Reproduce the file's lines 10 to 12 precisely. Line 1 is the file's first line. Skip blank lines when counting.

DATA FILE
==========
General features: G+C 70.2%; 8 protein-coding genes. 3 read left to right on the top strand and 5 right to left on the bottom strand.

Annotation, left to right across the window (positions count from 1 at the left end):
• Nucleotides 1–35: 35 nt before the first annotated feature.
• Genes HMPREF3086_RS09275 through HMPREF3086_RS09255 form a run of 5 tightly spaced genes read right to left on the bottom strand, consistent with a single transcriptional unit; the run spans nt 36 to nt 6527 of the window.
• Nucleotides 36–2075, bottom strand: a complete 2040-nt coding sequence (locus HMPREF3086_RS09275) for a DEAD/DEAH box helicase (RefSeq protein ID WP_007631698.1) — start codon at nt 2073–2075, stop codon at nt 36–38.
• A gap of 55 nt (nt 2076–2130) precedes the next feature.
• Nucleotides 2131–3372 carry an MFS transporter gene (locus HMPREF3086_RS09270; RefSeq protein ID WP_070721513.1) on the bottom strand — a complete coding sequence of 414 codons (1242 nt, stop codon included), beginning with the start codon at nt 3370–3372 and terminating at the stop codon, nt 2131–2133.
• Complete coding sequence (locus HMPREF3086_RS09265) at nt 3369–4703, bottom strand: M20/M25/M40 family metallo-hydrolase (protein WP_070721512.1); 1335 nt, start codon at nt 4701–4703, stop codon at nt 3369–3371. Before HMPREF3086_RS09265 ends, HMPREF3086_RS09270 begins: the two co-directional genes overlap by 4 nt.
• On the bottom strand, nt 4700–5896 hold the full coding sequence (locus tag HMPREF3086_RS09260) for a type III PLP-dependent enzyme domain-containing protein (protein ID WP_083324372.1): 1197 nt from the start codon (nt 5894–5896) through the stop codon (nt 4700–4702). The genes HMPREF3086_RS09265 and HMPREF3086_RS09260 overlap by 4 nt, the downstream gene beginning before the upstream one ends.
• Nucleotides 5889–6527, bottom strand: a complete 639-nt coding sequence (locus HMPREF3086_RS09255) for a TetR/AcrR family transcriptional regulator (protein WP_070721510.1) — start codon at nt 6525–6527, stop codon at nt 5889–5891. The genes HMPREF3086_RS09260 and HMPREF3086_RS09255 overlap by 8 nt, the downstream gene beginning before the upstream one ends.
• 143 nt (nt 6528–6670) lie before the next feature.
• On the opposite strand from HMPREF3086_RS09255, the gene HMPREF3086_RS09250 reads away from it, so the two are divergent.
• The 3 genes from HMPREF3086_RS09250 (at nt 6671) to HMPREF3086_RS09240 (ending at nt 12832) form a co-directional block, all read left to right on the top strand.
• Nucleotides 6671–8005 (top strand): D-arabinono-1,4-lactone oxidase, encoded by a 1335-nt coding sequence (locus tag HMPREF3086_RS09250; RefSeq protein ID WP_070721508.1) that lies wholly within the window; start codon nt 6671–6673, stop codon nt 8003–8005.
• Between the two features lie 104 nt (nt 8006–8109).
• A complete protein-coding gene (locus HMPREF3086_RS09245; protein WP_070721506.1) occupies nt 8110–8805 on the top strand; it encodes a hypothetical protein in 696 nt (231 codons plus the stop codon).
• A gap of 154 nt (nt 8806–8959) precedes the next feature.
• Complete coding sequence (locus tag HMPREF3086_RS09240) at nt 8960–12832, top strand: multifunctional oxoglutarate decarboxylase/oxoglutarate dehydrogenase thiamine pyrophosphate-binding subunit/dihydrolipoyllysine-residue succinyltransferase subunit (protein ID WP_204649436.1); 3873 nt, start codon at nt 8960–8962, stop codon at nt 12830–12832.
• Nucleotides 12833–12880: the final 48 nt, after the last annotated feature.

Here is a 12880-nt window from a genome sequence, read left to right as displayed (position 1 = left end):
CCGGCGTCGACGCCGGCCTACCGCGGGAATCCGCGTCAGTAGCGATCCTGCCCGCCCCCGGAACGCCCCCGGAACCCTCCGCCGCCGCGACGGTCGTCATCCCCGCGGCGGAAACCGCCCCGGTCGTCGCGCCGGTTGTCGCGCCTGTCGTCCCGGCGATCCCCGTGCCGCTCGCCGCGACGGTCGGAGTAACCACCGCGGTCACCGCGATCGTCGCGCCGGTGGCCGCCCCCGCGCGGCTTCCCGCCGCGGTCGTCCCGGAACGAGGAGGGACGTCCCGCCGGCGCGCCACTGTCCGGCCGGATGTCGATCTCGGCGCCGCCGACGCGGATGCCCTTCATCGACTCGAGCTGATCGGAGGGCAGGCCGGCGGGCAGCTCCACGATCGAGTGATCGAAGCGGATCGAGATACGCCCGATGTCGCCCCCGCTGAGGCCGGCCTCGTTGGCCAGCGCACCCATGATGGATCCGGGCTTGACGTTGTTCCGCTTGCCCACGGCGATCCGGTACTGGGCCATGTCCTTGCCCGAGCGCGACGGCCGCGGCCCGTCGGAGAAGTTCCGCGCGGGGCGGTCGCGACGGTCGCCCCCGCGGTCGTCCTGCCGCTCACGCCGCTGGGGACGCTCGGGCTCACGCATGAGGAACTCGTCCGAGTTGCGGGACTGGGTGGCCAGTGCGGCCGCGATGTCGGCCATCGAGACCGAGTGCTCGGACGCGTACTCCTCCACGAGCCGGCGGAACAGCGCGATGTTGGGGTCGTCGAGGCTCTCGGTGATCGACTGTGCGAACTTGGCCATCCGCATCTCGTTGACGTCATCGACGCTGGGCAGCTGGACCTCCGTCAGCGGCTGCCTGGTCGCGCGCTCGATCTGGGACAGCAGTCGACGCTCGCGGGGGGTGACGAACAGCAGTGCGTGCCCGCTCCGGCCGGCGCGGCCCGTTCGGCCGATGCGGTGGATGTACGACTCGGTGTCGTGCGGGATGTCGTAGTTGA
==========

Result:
• Nucleotides 5889–6527, bottom strand: a complete 639-nt coding sequence (locus HMPREF3086_RS09255) for a TetR/AcrR family transcriptional regulator (protein WP_070721510.1) — start codon at nt 6525–6527, stop codon at nt 5889–5891. The genes HMPREF3086_RS09260 and HMPREF3086_RS09255 overlap by 8 nt, the downstream gene beginning before the upstream one ends.
• 143 nt (nt 6528–6670) lie before the next feature.
• On the opposite strand from HMPREF3086_RS09255, the gene HMPREF3086_RS09250 reads away from it, so the two are divergent.